A notice posted by the community government stated residents with their own transportation should head to Yellowknife, despite Highway 3 to the city being imperilled by the same wildfire, which was less than two kilometres from the road on Monday. As of 6pm, the road was open – watch the NWT Department of Infrastructure’s website for highway updates.
Residents should “evacuate by tonight,” that notice stated, urging people to head for Yellowknife’s multiplex, which will again be transformed into an evacuee shelter.
Behchokǫ̀ is the fifth NWT community this year to face evacuation over a wildfire, following Hay River, the Kátł’odeeche First Nation, Sambaa K’e and Wekweètì.
The Monday evening evacuation marked the swift upgrading of an advisory issued on Monday afternoon that had instructed residents to “be prepared to evacuate on short notice,” but which authorities had stated was a precautionary measure.
The fire that triggered the evacuation is fire ZF015.
Even though the NWT’s wildfire agency issued a Monday update stating Behchokǫ̀ was “not currently at threat,” an evacuation order followed less than an hour later.
ZF015 has burned more than 60,000 hectares at last count and was responsible for an evacuation of homes and cabins along a stretch of Highway 3, east of the community, over the weekend.
The fire began just west of Awry Lake at the end of June and has since spread south toward the stretch of Highway 3 that links Behchokǫ̀ and Yellowknife.
The highway has faced intermittent closure as a result of smoke both from the fire and from operations being carried out to try to stop the fire reaching Behchokǫ̀.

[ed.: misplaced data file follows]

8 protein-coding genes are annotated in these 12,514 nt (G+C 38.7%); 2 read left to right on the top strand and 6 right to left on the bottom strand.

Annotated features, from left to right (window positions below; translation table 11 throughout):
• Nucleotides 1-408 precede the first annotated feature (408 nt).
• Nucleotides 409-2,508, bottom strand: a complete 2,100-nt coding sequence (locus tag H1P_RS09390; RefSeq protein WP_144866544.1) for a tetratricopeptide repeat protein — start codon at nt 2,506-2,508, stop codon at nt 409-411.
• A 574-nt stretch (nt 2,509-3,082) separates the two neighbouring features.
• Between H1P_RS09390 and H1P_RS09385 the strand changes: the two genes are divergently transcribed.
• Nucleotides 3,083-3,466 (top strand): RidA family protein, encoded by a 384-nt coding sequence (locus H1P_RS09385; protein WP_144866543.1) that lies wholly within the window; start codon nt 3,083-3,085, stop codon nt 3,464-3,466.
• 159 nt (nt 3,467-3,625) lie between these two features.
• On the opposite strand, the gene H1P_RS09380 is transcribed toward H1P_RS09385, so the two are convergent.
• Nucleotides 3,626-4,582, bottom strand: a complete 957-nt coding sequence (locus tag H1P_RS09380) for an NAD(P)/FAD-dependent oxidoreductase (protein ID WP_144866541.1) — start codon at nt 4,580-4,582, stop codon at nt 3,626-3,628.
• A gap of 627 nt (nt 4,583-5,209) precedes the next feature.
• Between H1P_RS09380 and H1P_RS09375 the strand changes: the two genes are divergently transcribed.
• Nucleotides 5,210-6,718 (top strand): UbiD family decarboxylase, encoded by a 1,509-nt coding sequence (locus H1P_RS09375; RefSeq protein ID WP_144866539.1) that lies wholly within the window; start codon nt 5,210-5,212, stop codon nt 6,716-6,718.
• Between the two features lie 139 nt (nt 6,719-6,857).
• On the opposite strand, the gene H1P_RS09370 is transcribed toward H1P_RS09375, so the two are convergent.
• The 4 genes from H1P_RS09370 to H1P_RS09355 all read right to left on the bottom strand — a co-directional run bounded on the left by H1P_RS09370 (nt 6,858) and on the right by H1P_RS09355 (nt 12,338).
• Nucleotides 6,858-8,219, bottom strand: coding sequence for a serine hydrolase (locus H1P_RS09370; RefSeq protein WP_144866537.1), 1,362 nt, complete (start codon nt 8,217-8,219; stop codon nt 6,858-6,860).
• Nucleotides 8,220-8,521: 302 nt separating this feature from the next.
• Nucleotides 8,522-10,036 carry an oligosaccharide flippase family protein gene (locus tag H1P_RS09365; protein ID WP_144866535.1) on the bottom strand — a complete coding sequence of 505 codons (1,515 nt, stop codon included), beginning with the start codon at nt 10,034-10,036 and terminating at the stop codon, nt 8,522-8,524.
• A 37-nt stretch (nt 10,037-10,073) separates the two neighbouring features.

Frank McKay, a fire information officer, said on Monday that six crews totalling 24 firefighters, a 14-person incident management team and a structure protection specialist are tackling ZF015, alongside four helicopters and air tanker support as required.
The fire is 25 kilometres east of Behchokǫ̀, McKay said by email.
Air quality in Behchokǫ̀ was extraordinarily poor on Monday, reaching into the 800s on the AQI scale. By comparison, Yellowknife’s worst readings over the past week – which has brought filthy air to the territorial capital – tended to extend no higher than the 500s.
The evacuation is understood to be taking place because of wildfire threat rather than a deterioration in air quality.
On Monday, the Department of Municipal and Community Affairs told Cabin Radio: “Community evacuations are not a tactic used for wildfire smoke. Wildfire smoke can travel long distances and while another community may be free of smoke one moment, it may be inundated with smoke the next.
“Most communities in the NWT and beyond are impacted by poor air quality due to wildfire smoke this summer. Residents are encouraged to follow wildfire smoke measures and precautions issued by the healthcare officials.”